The 1920s was a decade that witnessed unprecedented spiritual, political and literary awakenings among descendants of Africans nationwide. However, the Mecca for all of this was Harlem, New York. Imagine yourself, going back to that time, and walking along 135th Avenue in Harlem. Perhaps you would have just left a worship service at Abyssinia Baptist Church, one of the exciting new "social gospel" churches that had moved into the area. It would have been under the leadership of the Rev. Adam Clayton Powell, Sr. In your pocket, you might have been carrying your subscription to The Crisis, published by the then ten-year-old National Association for the Advancement of Colored People (NAACP), and edited by the legendary W.E.B. DuBois.
On your afternoon calendar might have been to read, The Negro World, edited by Marcus Garvey, The Messenger, written by A. Philip Randolph, and Opportunity, edited by Charles Johnson for the National Urban League. You might have sat briefly on a park bench to read literary critic Jessie Fauset's column in The Crisis before you finalized your plans for the afternoon. Your intention might have been to purchase, for one of the children you held dear, The Brownie's Book, the first magazine designed for African American children. Each of these magazines, in their own way, were creating as much of a sensation as had those of David Walker and Frederick Douglass, almost a half of a century prior to that time.
As you walked along 135th Street, toward Lennox Avenue, you might have reminisced about how much your family enjoyed the parade of the Universal Negro Improvement Association. The children were especially in awe of the huge ships of the Black Star Line. Your family might have decided to put aside some money so that each of you could purchase a share in this company that would create trade between Africans and descendants of Africans throughout the Diaspora. Passing Lennox Avenue, along 135th Street, you might have been on your way to picking up some tickets to "Out of the Dark," by Dorothy Guinns, one of the popular black children's pageants. It was popular because it attempted to correct what historian Carter G. Woodson had called, in his new book, The Miseducation of the Negro. School teachers and community playwrights were teaching children African American history through these productions, concluding them with an invitation to the children to keep the scroll rolling by writing our history.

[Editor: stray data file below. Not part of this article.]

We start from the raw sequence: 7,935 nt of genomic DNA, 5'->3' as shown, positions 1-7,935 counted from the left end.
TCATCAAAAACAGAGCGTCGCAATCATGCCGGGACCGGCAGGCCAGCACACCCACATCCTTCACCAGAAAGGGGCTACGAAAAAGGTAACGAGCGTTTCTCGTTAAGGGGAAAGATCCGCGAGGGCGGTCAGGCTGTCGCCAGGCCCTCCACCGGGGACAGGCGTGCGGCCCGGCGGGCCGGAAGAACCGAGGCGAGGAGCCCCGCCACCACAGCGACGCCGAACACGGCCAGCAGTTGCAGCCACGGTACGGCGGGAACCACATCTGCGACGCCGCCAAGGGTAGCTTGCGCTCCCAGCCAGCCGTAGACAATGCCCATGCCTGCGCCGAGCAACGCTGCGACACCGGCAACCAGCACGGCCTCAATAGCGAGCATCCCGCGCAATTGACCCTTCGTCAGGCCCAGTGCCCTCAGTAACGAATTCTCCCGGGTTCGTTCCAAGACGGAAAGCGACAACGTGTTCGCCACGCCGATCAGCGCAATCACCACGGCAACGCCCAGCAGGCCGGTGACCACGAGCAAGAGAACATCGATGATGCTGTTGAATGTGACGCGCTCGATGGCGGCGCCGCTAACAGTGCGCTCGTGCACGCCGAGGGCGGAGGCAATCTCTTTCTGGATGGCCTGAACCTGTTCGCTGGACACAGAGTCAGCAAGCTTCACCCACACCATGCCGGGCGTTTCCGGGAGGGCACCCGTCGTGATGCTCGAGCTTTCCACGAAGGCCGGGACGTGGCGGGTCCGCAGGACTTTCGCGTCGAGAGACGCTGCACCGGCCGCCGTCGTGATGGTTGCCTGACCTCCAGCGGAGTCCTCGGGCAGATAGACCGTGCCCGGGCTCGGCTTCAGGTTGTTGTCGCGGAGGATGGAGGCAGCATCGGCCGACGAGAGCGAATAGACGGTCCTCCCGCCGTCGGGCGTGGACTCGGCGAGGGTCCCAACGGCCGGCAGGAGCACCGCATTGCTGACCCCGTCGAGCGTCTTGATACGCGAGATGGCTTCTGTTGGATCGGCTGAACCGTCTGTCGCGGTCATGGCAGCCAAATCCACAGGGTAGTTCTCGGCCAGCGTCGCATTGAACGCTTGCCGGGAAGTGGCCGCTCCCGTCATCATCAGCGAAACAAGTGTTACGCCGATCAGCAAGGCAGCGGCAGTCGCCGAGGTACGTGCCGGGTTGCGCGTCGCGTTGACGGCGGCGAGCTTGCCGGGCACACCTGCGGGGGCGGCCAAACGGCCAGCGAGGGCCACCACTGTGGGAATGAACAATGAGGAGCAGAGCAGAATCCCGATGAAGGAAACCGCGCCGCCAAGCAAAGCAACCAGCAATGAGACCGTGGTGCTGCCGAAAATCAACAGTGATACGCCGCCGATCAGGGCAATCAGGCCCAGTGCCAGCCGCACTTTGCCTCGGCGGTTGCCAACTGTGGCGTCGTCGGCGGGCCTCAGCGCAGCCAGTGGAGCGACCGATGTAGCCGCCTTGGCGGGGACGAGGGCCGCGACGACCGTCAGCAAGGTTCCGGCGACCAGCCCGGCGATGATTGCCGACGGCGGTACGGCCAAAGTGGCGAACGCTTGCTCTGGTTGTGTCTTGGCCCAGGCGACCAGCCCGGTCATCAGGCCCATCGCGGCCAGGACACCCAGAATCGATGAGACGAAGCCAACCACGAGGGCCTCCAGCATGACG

You might have added to your list of tickets to purchase, tickets to DuBois' Krigwa Little Theater, to Langston Hughes' Suitcase Theater, or to the Apollo Theater. If they were sold out, your intent might have been to catch one of the new films by Oscar Michaux--films that were working against all the media stereotypes of African Americans. You might have had to be sure that the films were offered at a time that didn't interfere with your appointment for a family portrait, at the studio of famous photographer, James VanDerZee.